The Social Security Earnings Test

By on June 9, 2016 in Current Events, Retirement with 271 Comments

 

The Social Security earnings test will affect any Social Security recipient from the age of 62 until they reach their Social Security Full Retirement Age (FRA).

There is also an earnings test on the FERS Special Retirement Supplement that applies to FERS retirees between their FERS Minimum Retirement Age and the age of 62.

For every dollar earned above the earnings test amount, there is a reduction to an individual’s FERS Supplement or Social Security.

The tables below show the Social Security Full Retirement Age and the FERS Minimum Retirement Age.

Full Retirement Age for Social Security

Year of Birth Full Retirement Age
Before 1938 65
1938 65 and 2 months
1939 65 and 4 months
1940 65 and 6 months
1941 65 and 8 months
1942 65 and 10 months
1943 – 1954 66
1955 66 and 2 months
1956 66 and 4 months
1957 66 and 6 months
1958 66 and 8 months
1959 66 and 10 months
1960 and later 67

 

Minimum Retirement Age for FERS

Year of Birth Minimum Retirement Age
Before 1948 55
1948 55 and 2 months
1949 55 and 4 months
1950 55 and 6 months
1951 55 and 8 months
1952 55 and 10 months
1953 – 1964 56
1965 56 and 2 months
1966 56 and 4 months
1967 56 and 6 months
1968 56 and 8 months
1969 56 and 10 months
1970 and later 57

 

So, if an individual was born in the year 1954, they would face an earnings test, on either their FERS Supplement, or their Social Security for a period of ten years (between the ages of 56 and 66).

Let’s define what is meant by the word “earnings”. Earnings refer to what is known as “earned income”, as opposed to “ordinary income”. In other words, it is money you make by working; investments, pensions, etc. are not considered earnings for the purpose of the test. An easy way to define earned income for the purpose of the earnings tests is gross wages and net self-employment income.

The earnings test that applies to the FERS Supplement is the same as the one that applies to Social Security benefits for those Social Security recipients from the age 62 of up to the year they reach their full retirement age. The 2016 earnings test amount is $15,720 ($1,310 per month).

Sally is a Social Security recipient who is age 62 and will turn 66 (her full retirement age) on October 15, 2018. She has been subject to this earnings test from the time of her FERS retirement at her Minimum Retirement Age of 55 years and 10 months, and will remain subject to it through the end of December 2017. For every $2 she earns above the earnings test (which is adjusted annually by inflation), her SS benefit will be reduced by $1.

The second level applies to Social Security recipients in the year in which they reach their full retirement age. The 2016 earnings test amount is $41,880 ($3,490 per month).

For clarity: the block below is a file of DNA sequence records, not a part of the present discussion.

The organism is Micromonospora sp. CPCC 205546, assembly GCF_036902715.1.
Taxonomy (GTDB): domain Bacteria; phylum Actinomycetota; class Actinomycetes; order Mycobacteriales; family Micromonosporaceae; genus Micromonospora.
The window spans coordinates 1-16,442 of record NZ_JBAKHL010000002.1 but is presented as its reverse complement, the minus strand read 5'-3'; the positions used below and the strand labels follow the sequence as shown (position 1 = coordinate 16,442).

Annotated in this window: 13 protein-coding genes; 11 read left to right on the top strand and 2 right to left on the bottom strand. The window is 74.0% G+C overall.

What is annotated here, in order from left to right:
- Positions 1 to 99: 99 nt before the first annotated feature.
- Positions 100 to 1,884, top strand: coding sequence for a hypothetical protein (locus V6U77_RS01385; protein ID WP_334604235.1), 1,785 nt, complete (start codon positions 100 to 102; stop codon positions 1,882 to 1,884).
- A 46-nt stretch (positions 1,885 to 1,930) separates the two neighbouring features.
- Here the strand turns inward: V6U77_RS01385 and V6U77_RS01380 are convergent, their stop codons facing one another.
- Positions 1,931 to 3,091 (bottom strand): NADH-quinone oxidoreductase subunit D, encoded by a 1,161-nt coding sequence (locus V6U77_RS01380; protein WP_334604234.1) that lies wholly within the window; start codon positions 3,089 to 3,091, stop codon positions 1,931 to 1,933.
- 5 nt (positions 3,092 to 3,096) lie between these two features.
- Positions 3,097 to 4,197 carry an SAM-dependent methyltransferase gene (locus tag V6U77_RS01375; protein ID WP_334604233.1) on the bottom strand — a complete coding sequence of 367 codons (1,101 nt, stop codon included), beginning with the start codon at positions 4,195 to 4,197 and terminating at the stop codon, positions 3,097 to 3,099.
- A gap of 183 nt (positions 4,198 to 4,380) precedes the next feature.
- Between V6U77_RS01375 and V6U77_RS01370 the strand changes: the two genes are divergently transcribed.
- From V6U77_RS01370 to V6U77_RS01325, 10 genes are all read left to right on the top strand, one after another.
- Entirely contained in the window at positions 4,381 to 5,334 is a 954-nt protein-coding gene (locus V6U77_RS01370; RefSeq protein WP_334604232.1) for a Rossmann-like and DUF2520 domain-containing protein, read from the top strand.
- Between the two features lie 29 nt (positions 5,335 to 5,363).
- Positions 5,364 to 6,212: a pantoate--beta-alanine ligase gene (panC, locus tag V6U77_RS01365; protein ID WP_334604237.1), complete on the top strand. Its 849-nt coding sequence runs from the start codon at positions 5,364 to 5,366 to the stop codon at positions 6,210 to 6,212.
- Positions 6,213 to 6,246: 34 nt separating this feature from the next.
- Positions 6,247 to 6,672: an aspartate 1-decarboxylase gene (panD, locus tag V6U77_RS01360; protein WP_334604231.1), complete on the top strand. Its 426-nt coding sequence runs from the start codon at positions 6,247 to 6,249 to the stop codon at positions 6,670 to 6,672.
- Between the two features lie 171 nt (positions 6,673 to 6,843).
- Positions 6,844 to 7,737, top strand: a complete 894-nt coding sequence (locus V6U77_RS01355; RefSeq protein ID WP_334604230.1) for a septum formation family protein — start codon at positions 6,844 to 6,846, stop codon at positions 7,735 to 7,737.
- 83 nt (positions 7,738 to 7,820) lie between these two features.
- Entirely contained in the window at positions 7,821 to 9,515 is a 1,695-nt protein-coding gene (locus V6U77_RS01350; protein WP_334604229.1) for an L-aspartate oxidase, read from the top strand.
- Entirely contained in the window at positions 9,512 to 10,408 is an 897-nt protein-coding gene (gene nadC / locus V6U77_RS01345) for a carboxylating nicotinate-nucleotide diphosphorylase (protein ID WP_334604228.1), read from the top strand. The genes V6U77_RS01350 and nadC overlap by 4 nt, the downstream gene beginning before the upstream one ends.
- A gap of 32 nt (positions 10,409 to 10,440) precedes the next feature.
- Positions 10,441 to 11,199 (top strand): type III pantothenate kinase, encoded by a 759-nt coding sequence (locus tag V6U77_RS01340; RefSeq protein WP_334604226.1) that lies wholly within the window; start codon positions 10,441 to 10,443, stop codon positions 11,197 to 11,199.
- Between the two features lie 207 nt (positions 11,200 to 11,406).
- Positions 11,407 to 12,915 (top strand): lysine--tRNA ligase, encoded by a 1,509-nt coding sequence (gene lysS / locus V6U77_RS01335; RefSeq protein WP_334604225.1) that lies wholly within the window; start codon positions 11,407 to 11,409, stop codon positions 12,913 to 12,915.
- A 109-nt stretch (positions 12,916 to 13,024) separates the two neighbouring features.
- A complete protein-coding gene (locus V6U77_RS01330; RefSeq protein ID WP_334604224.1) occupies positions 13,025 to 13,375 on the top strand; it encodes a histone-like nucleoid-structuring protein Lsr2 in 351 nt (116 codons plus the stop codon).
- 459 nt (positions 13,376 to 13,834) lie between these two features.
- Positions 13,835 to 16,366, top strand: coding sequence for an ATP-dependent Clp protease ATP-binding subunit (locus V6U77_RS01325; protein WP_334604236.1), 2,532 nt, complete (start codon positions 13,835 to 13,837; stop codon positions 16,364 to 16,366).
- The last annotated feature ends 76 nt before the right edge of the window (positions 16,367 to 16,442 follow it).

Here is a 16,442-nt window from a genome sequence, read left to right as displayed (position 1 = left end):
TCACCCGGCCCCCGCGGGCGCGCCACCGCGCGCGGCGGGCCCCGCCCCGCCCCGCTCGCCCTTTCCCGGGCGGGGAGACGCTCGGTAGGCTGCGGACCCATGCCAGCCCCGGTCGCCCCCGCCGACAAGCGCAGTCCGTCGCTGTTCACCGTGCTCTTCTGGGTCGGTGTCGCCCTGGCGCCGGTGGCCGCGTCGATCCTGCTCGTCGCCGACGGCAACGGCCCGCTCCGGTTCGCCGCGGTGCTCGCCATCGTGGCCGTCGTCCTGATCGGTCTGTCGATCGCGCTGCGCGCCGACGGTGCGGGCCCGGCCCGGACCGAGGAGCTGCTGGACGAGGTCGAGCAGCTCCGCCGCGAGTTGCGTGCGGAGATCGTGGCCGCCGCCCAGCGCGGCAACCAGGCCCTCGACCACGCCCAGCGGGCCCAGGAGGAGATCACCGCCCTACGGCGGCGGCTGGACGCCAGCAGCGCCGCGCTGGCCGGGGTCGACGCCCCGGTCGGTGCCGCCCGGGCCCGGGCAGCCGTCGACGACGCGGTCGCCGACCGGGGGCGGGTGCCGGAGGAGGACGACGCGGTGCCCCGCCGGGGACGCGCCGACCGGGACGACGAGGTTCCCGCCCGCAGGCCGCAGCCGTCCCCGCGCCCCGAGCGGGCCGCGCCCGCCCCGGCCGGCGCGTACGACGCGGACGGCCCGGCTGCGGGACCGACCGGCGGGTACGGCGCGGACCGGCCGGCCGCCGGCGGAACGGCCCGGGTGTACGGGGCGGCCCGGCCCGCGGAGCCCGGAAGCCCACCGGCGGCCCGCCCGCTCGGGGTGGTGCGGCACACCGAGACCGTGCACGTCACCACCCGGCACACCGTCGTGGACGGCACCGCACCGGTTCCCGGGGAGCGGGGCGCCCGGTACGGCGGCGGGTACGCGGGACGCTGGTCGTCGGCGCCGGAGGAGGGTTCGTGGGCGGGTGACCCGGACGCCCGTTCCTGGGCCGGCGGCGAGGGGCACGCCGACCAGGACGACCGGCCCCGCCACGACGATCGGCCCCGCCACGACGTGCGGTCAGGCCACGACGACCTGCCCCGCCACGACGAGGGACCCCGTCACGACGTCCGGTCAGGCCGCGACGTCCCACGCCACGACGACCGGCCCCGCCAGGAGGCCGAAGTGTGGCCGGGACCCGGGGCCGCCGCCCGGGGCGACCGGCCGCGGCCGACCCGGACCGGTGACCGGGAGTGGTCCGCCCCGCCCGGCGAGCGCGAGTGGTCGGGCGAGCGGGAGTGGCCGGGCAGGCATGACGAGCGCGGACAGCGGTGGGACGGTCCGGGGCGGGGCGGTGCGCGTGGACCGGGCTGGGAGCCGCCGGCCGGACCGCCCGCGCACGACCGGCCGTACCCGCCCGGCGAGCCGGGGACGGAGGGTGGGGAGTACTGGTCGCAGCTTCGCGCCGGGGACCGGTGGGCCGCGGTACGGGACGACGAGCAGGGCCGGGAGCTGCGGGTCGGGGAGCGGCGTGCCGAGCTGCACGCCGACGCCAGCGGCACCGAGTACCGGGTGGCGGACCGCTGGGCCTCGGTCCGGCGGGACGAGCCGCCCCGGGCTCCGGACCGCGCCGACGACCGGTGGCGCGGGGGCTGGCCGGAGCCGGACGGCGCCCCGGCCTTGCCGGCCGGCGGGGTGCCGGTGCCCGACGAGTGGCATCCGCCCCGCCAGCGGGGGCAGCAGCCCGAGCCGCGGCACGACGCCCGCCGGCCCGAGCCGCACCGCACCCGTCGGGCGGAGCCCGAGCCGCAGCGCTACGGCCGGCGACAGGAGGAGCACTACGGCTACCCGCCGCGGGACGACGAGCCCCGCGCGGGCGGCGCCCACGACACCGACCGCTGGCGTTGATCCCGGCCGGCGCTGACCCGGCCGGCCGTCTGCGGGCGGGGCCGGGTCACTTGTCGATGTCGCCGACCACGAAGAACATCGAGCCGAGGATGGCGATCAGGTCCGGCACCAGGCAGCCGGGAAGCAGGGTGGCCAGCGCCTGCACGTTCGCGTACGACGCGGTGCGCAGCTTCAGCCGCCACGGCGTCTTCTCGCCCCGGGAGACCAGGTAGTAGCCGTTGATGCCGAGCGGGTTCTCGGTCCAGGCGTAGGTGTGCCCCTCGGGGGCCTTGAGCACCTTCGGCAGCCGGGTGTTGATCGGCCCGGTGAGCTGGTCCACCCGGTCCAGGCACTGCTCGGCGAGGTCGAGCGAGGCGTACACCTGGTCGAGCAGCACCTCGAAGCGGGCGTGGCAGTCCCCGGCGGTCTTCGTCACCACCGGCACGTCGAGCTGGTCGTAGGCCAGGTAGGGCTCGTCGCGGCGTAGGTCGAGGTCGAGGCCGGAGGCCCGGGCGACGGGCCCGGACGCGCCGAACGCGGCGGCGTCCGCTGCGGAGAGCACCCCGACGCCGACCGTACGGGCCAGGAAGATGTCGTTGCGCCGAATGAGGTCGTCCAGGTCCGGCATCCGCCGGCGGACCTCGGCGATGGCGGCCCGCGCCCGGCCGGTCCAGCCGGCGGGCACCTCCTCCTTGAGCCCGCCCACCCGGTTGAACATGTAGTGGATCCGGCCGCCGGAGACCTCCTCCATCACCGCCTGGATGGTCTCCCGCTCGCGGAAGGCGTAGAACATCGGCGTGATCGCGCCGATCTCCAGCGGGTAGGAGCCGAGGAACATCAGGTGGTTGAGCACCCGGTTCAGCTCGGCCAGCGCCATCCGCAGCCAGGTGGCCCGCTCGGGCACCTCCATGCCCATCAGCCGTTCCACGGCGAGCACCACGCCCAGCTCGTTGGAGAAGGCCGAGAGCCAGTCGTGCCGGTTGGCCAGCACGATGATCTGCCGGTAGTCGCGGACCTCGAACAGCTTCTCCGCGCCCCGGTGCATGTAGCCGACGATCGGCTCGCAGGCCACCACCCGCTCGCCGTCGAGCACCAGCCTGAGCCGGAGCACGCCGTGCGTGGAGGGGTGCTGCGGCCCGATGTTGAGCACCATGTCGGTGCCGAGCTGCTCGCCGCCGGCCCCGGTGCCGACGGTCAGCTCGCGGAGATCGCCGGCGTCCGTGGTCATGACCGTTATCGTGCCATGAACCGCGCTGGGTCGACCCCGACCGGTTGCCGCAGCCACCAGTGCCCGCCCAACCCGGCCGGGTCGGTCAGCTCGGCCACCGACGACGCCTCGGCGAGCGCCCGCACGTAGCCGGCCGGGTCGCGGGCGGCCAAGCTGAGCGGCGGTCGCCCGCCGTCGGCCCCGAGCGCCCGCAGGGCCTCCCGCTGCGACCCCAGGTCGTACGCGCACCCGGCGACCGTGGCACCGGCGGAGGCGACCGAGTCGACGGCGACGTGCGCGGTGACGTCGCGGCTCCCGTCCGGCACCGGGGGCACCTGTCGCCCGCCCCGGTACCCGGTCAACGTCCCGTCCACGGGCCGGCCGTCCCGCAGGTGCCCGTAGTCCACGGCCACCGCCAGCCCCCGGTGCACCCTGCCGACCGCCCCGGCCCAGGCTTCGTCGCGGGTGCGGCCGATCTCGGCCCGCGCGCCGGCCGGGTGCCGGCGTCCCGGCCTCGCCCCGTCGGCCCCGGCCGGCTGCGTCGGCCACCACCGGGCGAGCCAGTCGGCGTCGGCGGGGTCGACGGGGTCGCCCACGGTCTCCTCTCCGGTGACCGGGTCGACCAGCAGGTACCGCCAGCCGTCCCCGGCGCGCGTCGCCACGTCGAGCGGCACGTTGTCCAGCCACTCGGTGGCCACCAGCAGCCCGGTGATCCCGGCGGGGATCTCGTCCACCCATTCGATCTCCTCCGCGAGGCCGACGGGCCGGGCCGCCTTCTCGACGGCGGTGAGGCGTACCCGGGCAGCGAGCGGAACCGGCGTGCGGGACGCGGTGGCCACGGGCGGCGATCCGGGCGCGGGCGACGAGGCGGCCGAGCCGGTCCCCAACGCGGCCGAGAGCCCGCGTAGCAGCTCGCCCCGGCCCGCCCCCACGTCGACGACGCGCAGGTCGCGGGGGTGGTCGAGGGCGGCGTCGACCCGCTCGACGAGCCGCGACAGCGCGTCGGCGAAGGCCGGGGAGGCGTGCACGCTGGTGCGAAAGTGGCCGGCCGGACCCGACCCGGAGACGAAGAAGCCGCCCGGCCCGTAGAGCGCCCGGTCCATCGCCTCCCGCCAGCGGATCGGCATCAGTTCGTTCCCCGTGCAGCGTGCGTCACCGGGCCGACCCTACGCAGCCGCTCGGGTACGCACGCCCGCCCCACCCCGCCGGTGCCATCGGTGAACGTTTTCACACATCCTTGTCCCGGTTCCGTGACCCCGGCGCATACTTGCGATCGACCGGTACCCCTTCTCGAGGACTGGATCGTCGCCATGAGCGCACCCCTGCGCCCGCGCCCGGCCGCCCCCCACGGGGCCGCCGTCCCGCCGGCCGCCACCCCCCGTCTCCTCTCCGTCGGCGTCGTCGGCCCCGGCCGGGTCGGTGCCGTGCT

Bill is a Social Security recipient who is age 65 and will turn age 66 (his full retirement age) on September 21, 2017. He will be subject to the first earnings test (described above) through December of 2016. Beginning in January of 2017, through the end of August 2012 he becomes subject to the higher earnings test. During that period of time, for every $3 he earns above the earnings test amount, his SS benefit will be reduced by $1. On September 1, 2017 Bill is no longer subject to any earnings test.

The monthly earnings test amounts apply only in the year in which an individual applies for Social Security. If, for example, an individual began collecting Social Security at the age of 62 in July of 2016, their 2016 earnings test would be $1,310 per month for the remainder of the year.

John Grobe’s latest book, The Answer Book on Your Federal Employee Benefits, has just been released by LRP Publications. The book is written in an easy to understand question and answer format and covers all areas of federal benefits from the perspective of an employee at various stages of their career. Order your copy at shoplrp.com.

© 2016 John Grobe. All rights reserved. This article may not be reproduced without express written consent from John Grobe.

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About the Author

John Grobe is President of Federal Career Experts, a consulting firm that specializes in federal retirement and career transition issues. He is also affiliated with TSP Safety Net. John retired from federal service after 25 years of progressively more responsible human resources positions. He is the author of Understanding the Federal Retirement Systems and Career Transition: A Guide for Federal Employees, both published by the Federal Management Institute. Federal Career Experts provides pre-retirement seminars for a wide variety of federal agencies.

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